Students at Fairfield, Ross get personal graduation ceremonies in new venues

More of the area’s unusual, high school graduations continued this week as students were handed diplomas in private, family-oriented commencements in a sports stadium and on a school stage.

Hundreds of Fairfield High School seniors and immediate family are attending pre-scheduled graduation ceremonies being held on the field of the Fairfield Alumni Stadium through Friday rather than the usual venue due to the coronavirus.

Cap and gown-clad graduates are announced over the stadium’s PA system, celebrated by school district officials, then parade around the stadium track after ringing the high school’s official victory bell. The teens are then encouraged to pose for photos at various picturesque points around the stadium.

If it rains, the commencements are moved into the high school’s indoor sports arena.

It’s not ideal, said school officials, but given the crowd restrictions mandated by state health officials, the open-air venue still gives each graduate – and their families - a personalized spotlight of commencement glory.

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“Given the challenging times, we worked hard to properly celebrate our students successes while at the same time meeting the guidelines and expectations of local, state, and national officials to keep everyone safe,” said Bill Rice, principal of Fairfield High School.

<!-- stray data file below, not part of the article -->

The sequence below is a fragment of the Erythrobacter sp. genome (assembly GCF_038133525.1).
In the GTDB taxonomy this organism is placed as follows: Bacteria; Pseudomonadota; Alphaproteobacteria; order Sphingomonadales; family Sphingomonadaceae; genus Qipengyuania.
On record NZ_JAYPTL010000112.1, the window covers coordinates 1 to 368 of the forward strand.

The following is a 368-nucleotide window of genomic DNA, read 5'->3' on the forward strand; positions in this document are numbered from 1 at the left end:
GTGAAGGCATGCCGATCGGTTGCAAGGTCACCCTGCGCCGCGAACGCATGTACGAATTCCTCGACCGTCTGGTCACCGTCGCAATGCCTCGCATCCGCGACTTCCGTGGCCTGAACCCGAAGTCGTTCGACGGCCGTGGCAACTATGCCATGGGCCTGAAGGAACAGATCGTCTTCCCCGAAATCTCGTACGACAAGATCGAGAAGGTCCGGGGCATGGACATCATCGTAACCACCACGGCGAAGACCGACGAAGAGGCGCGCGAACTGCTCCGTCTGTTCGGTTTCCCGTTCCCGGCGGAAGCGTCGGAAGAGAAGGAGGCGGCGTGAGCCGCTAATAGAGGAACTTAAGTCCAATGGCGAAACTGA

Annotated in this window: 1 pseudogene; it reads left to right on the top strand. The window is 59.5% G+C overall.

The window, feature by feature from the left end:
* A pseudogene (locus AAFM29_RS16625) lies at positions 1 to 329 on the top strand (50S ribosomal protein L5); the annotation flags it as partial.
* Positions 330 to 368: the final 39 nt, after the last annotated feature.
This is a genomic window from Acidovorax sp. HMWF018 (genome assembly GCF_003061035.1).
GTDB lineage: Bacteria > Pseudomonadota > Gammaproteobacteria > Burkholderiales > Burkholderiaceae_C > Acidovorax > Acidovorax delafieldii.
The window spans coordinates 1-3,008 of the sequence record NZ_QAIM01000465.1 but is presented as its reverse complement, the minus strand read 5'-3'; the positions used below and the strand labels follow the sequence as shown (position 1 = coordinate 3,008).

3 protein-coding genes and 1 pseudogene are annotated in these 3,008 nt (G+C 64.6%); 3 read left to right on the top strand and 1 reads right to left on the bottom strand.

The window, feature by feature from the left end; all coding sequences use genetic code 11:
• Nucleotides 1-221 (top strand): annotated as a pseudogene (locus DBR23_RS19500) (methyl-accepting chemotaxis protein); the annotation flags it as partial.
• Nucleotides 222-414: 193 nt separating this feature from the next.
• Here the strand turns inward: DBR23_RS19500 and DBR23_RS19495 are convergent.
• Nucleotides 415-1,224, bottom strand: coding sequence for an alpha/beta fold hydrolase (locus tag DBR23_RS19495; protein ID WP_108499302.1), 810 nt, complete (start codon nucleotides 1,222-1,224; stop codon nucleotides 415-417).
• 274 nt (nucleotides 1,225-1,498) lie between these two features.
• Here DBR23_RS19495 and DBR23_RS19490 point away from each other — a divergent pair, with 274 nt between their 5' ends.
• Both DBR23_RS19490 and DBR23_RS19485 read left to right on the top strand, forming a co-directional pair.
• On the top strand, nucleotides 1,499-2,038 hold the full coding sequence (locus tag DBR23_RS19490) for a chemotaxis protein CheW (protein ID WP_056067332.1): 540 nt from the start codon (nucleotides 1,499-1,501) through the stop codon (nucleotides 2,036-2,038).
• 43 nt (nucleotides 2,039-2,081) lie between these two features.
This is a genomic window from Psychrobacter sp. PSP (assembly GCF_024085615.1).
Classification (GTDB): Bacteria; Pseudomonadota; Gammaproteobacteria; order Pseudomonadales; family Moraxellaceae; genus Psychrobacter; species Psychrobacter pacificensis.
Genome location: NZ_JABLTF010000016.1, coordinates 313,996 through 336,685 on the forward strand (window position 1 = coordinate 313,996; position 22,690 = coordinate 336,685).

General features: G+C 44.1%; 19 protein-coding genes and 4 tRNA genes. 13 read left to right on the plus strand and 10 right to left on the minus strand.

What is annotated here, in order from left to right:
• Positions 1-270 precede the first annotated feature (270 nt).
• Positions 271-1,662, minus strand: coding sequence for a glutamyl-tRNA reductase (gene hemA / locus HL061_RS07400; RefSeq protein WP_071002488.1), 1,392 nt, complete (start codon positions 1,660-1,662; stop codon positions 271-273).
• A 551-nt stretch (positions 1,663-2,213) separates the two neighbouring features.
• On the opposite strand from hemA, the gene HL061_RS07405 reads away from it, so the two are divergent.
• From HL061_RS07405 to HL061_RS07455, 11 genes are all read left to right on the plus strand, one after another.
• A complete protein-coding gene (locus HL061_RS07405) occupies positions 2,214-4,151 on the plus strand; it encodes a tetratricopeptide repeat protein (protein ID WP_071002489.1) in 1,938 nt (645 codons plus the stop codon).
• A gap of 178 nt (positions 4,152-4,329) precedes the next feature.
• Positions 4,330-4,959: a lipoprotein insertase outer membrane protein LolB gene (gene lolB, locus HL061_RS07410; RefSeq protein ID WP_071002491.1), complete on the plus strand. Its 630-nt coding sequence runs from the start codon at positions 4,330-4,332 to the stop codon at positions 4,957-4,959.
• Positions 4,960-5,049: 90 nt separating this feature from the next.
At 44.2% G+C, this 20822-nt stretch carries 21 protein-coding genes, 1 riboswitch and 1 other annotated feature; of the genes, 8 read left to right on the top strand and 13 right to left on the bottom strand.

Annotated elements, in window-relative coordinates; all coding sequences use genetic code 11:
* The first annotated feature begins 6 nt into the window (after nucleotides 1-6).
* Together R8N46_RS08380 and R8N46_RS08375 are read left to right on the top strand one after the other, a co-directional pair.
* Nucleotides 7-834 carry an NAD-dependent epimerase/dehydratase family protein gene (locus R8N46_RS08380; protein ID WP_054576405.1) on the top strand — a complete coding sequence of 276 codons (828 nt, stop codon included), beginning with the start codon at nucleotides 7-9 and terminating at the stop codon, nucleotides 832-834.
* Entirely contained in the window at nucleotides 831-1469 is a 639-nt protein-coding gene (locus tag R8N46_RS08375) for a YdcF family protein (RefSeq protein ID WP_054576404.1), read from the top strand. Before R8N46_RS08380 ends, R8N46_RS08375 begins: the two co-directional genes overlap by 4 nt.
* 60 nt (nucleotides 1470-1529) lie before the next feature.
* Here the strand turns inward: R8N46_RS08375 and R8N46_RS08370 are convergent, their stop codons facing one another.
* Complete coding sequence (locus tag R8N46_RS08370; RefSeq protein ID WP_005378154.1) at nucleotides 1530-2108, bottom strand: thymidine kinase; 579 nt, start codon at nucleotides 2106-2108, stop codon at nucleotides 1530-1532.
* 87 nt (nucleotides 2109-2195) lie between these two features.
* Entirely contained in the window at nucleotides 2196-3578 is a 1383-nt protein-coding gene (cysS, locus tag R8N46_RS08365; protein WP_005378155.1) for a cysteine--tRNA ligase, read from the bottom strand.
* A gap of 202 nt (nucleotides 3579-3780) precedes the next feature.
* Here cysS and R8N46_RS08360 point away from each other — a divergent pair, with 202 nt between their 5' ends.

“We think the series of recognitions that we have hosted for our students has shown them we recognize their hard work and understand that they have had a lot taken from them during this time. Our goal from the beginning was to offer ways to celebrate our students while maintaining safe environments for our staff, students, and community,” said Rice.

Ross High School’s auditorium stage, which has been unused since all Ohio schools were closed in March under state orders, came alive this week as seniors and their families celebrated their graduation ceremonies by appointment.

Last week saw a number of Butler and Warren county high schools hold drive-through and even a movie drive-in graduation ceremony.

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But Brian Martin, principal of Ross High School, said district officials wanted to offer a different sort of commencement experience.

“We had 20 ceremonies (Tuesday) afternoon and evening and the response was universally positive,” said Martin.

Graduates and their families came into the school’s auditorium at their appointed times to join school officials for a safe-distancing ceremony, and some said they found it surprisingly enjoyable compared to the usual, mass crowd graduations involving an audience of thousands.

“Several folks commented that they were so glad we were doing things this way as opposed to a virtual or drive-thru ceremony. We even had a couple of parents remark that they actually preferred this type of ceremony to a traditional graduation because it was so much more intimate and personal,” he said.

“We have around 175 of those scheduled over six days. It will take us about 43 hours to get through all of them but we feel like it’s absolutely worth it to give our seniors and their families the individualized attention they deserve.”

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